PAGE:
Efforts aside, a riding trip in the Chilcotins’ is like a mountain biker’s right of passage; although there are shorter trails you can shuttle, it’s known best for its long, grueling (to me, anyway) climbs that pay off with spectacular views, world class single-track descents, and an incomparable sense of accomplishment.
Bucket list item – √
The Chilcotin trip was so much fun that it became the catalyst for basically, all our vacations being about mountain biking. We’ve ridden on Hornby Island, Cumberland, Mt. Washington, Quadra Island and countless amounts of times here in the Sea to Sky Corridor (Pemberton, Whistler, Squamish and North Vancouver).
Hornby Island- Where mediocre-level riders go to feel AWESOME… and experienced riders still have a fabulous time!
Hornby Island is a tiny island of the coast of another tiny island, off the coast of Vancouver Island (from Squamish=3 ferries, 8 hrs) The trail networks are all the best F’s (Fun, Fast and Flowy). Camping is a short drive/ride to the trailhead and the climbing is actually not that bad! We had a blast whipping around the tightly-knit network of trails on Hornby- I’ve never seen so much green moss in my life – and I live in a rainforest!
I’m just going to go ahead and take credit for at least partially getting my best friend into biking- and this was our first bike trip together! We brought the boyfriends and dog and shared a cottage in Ford’s Cove. Aside from riding, the four of us checked out the beaches, farmers markets and wineries on the island. Riding on Hornby is proof that riding trips can be fun, relaxed, AND classy.
The Biking Community
One of the greatest things about mountain biking is the community of people who ride. A gathering of like minded, outdoorsy, fun, folks of all ages who will encourage you to try your best, offer you advice, direct you when lost, and not blink an eye when you’re covered in mud with your pants off in the parking lot- in fact, this is to be expected (and in some circles, celebrated).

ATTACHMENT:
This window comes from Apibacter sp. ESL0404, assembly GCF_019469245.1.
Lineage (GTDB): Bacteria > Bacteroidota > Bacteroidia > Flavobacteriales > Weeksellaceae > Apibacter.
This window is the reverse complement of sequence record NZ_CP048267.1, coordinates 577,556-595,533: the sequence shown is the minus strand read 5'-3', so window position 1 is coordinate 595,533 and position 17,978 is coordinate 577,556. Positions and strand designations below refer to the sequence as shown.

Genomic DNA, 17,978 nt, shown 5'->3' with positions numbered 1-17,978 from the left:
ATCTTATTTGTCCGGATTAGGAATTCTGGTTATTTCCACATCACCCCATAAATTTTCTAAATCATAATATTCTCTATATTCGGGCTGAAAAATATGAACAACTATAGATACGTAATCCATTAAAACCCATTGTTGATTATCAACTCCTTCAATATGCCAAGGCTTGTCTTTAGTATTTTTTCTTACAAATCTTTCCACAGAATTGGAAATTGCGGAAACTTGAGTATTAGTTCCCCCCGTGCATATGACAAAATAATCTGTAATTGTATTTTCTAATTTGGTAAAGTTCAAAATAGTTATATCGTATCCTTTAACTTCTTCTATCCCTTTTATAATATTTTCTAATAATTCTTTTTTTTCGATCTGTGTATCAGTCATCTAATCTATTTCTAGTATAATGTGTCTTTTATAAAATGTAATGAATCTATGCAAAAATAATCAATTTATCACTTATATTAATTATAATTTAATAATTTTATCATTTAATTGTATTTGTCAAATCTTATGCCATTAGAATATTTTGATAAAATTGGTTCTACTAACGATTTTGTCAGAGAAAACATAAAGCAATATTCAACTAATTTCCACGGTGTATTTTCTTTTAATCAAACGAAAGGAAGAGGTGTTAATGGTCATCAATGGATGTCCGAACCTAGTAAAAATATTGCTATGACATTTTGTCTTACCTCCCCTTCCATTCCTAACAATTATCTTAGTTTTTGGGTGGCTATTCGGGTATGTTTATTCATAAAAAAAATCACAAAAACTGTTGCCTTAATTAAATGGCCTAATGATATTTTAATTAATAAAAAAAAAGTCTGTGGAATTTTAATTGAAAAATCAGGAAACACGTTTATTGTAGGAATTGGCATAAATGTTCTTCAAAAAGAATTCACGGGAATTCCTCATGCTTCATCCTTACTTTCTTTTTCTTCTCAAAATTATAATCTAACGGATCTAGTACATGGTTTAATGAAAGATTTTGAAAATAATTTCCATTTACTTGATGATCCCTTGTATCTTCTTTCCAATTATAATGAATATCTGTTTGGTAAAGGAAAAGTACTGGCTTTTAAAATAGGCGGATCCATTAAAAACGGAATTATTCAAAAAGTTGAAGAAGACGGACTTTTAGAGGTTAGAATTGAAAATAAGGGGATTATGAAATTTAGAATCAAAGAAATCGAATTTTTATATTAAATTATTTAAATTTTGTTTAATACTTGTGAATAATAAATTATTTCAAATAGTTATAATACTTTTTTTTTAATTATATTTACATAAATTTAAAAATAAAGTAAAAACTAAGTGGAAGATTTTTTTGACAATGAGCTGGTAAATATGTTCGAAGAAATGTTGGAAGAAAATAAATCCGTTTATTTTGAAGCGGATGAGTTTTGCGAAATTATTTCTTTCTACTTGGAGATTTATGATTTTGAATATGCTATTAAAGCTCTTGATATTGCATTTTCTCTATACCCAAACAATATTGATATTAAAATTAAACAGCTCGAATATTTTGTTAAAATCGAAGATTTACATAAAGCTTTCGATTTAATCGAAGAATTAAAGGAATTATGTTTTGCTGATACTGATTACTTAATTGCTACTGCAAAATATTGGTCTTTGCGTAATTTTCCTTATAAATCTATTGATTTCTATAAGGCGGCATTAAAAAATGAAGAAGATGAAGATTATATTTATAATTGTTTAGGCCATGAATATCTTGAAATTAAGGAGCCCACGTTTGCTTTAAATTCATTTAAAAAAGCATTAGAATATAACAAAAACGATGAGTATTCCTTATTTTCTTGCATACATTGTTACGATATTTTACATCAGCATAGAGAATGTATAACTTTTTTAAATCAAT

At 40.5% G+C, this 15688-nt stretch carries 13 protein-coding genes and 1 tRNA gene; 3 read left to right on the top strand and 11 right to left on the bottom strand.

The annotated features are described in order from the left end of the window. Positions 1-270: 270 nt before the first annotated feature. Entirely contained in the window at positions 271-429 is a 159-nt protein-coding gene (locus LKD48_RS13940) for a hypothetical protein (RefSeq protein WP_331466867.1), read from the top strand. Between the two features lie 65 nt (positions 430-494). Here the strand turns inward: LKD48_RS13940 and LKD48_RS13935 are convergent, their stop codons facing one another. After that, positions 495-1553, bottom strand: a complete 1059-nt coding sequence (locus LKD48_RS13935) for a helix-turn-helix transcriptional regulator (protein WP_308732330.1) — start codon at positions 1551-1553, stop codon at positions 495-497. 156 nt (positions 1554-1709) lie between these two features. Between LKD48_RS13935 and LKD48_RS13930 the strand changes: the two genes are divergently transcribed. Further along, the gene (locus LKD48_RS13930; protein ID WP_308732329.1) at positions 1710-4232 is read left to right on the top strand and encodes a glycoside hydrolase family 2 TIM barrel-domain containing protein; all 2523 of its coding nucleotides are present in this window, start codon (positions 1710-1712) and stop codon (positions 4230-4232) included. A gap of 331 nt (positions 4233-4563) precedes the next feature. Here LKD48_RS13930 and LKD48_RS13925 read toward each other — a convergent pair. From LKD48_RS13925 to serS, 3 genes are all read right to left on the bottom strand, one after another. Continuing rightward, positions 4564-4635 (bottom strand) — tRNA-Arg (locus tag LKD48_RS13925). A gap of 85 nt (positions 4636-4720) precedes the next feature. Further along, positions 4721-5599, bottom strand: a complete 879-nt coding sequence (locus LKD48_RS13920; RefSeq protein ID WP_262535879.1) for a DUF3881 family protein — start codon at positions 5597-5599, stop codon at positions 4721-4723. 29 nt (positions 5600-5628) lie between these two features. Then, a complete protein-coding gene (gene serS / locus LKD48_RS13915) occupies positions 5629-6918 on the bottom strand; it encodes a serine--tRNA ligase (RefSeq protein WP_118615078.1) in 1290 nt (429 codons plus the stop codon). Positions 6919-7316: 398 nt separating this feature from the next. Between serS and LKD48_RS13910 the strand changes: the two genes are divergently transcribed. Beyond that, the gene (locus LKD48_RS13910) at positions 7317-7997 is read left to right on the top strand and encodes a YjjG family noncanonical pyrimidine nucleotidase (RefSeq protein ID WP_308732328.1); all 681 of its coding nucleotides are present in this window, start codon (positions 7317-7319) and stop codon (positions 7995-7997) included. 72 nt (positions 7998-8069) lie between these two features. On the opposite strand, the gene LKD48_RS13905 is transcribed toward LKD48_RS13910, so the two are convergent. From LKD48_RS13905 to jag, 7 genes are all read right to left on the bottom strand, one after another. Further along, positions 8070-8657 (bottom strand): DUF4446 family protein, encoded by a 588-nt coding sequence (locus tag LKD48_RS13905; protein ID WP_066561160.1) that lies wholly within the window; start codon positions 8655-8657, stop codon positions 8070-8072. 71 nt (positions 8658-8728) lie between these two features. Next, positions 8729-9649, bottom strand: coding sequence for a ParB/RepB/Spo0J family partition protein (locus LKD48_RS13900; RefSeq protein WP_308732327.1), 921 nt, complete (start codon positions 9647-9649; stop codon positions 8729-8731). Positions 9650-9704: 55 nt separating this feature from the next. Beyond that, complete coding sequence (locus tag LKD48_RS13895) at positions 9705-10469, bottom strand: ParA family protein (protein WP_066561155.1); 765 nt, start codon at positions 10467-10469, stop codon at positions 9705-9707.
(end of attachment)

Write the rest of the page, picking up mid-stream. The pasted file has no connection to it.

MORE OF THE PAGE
Having a partner who is just as much an avid builder as he is bike rider, I’ve been introduced to the art of trail building.
What makes mountain biking unique is that the majority of riding trails are built and maintained by a dedicated group of volunteers. The amount of time and effort that goes into these trails is never ending! I’ll be the first to admit that my efforts are few and far between, but even mini helpers like me can play their part. Pictured above is the beginning stages of a bridge where Pete did the woodwork while I helped hammer nails, collect rocks and literally swept the forest floor. We brought snacks, a thermos of tea and spent a few hours
playing hooky from work contributing to this trail.
* NOT pictured is Pete, or his continued efforts building this bridge which is now finished!
Becoming a member of your local mountain bike association, like this one in Squamish provides funding for trail maintenance, advocacy and fun, social activities like Toonie-rides, races and skills clinics. Consider contributing to the riding community by means of volunteering or purchasing a trail membership- it’s cheaper than a night-out’s worth of drinking and you’ll feel MUCH better the morning after!
NOTE: If you have tearful tales from the trail, I would LOVE to sympathize with you! leave your comments below.